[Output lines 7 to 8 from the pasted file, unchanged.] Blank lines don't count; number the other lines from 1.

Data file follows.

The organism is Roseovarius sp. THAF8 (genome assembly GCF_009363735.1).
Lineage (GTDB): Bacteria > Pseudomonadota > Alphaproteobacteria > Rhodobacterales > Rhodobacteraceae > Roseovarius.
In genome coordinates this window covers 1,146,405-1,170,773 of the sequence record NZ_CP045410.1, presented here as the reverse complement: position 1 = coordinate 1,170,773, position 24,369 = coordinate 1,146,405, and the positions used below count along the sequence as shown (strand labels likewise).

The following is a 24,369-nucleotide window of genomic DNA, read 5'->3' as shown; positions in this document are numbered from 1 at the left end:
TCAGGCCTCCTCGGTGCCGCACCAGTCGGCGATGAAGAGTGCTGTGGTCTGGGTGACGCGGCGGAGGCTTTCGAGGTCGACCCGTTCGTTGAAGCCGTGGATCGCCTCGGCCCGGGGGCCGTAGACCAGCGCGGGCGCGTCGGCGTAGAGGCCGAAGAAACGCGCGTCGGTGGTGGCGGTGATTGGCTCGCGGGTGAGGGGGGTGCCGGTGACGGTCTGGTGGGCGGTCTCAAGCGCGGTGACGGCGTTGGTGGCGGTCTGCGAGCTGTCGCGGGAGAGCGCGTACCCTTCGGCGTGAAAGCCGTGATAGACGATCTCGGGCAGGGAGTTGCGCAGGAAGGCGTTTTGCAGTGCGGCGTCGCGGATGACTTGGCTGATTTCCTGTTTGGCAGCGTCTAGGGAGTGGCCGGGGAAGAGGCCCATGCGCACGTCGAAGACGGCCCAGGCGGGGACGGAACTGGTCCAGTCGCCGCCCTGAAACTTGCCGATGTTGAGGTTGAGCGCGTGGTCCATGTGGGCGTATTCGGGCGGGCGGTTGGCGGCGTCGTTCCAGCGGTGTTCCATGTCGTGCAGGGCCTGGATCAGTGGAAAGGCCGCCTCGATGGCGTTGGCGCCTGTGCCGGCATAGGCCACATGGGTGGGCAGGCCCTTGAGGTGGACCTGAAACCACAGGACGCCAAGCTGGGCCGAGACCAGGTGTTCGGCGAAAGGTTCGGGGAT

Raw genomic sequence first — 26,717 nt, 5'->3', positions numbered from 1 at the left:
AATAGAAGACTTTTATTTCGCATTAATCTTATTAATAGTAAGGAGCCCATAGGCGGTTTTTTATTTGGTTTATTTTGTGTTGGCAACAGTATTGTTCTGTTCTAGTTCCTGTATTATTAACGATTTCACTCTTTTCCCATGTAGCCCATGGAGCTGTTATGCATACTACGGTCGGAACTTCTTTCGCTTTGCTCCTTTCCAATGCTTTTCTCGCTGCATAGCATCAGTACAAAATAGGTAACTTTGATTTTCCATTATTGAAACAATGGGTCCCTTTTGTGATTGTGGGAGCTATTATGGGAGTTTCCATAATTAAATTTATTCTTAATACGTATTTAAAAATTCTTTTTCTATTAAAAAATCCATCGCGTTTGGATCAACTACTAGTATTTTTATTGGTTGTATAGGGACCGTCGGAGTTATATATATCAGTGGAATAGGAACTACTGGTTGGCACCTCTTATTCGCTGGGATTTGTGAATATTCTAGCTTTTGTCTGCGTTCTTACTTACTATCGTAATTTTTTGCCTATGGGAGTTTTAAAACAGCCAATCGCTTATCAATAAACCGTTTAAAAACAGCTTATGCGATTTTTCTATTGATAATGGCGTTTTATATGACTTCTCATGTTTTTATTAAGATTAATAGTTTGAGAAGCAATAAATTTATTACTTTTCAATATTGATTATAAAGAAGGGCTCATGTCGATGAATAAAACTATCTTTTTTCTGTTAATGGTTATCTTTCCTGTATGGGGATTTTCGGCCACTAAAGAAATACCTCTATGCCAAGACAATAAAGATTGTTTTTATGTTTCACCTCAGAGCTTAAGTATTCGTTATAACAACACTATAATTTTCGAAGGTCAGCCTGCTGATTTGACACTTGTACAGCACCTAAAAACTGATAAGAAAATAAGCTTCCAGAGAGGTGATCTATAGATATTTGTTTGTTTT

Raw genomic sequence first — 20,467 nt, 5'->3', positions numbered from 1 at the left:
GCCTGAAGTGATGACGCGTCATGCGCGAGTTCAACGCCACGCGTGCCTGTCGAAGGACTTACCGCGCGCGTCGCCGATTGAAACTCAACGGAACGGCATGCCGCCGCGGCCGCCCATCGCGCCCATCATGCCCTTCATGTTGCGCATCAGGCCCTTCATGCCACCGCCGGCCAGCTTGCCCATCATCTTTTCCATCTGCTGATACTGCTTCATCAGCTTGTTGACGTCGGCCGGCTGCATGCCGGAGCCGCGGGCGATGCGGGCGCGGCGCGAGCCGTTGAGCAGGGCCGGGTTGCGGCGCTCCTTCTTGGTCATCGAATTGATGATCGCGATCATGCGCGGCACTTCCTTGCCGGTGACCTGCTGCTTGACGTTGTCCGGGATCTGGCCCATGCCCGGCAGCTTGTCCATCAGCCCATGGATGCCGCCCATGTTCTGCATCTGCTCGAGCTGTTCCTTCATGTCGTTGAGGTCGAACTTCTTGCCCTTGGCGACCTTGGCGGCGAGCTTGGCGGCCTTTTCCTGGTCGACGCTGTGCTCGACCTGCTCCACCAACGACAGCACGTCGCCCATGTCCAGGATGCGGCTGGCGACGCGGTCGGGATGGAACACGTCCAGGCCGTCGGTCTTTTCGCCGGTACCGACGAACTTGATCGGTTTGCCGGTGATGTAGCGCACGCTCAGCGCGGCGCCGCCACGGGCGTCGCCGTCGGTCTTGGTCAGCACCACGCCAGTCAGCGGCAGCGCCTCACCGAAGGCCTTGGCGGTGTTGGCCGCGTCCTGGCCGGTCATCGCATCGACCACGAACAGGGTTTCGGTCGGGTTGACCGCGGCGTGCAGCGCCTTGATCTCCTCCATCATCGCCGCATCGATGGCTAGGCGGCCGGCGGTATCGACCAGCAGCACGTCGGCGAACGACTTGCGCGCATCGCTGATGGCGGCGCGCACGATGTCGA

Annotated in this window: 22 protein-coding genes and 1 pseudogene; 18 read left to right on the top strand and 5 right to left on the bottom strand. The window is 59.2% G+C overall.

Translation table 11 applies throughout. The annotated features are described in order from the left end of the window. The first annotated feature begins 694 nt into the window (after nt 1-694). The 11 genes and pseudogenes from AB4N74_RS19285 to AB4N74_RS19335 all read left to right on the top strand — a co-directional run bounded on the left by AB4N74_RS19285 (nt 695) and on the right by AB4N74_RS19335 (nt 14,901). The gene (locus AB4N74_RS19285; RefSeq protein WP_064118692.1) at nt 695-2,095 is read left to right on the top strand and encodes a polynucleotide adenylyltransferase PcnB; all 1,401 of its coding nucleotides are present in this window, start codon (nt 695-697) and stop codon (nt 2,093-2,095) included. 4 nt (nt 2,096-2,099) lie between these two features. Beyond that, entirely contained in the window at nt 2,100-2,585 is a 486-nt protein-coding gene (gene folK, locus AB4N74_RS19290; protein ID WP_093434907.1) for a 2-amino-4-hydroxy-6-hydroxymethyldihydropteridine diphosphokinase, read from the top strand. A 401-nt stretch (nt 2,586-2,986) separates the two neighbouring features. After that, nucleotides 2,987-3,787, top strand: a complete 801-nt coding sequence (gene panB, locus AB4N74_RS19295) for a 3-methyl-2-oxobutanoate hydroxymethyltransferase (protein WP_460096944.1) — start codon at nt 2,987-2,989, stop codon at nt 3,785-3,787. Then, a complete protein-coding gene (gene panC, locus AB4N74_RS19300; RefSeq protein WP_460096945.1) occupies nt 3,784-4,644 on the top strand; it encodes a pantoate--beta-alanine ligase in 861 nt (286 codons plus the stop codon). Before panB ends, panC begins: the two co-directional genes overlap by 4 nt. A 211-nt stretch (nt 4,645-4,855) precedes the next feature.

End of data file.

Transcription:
AATAGAAGACTTTTATTTCGCATTAATCTTATTAATAGTAAGGAGCCCATAGGCGGTTTTTTATTTGGTTTATTTTGTGTTGGCAACAGTATTGTTCTGTTCTAGTTCCTGTATTATTAACGATTTCACTCTTTTCCCATGTAGCCCATGGAGCTGTTATGCATACTACGGTCGGAACTTCTTTCGCTTTGCTCCTTTCCAATGCTTTTCTCGCTGCATAGCATCAGTACAAAATAGGTAACTTTGATTTTCCATTATTGAAACAATGGGTCCCTTTTGTGATTGTGGGAGCTATTATGGGAGTTTCCATAATTAAATTTATTCTTAATACGTATTTAAAAATTCTTTTTCTATTAAAAAATCCATCGCGTTTGGATCAACTACTAGTATTTTTATTGGTTGTATAGGGACCGTCGGAGTTATATATATCAGTGGAATAGGAACTACTGGTTGGCACCTCTTATTCGCTGGGATTTGTGAATATTCTAGCTTTTGTCTGCGTTCTTACTTACTATCGTAATTTTTTGCCTATGGGAGTTTTAAAACAGCCAATCGCTTATCAATAAACCGTTTAAAAACAGCTTATGCGATTTTTCTATTGATAATGGCGTTTTATATGACTTCTCATGTTTTTATTAAGATTAATAGTTTGAGAAGCAATAAATTTATTACTTTTCAATATTGATTATAAAGAAGGGCTCATGTCGATGAATAAAACTATCTTTTTTCTGTTAATGGTTATCTTTCCTGTATGGGGATTTTCGGCCACTAAAGAAATACCTCTATGCCAAGACAATAAAGATTGTTTTTATGTTTCACCTCAGAGCTTAAGTATTCGTTATAACAACACTATAATTTTCGAAGGTCAGCCTGCTGATTTGACACTTGTACAGCACCTAAAAACTGATAAGAAAATAAGCTTCCAGAGAGGTGATCTATAGATATTTGTTTGTTTT

Raw genomic sequence first — 20,467 nt, 5'->3', positions numbered from 1 at the left: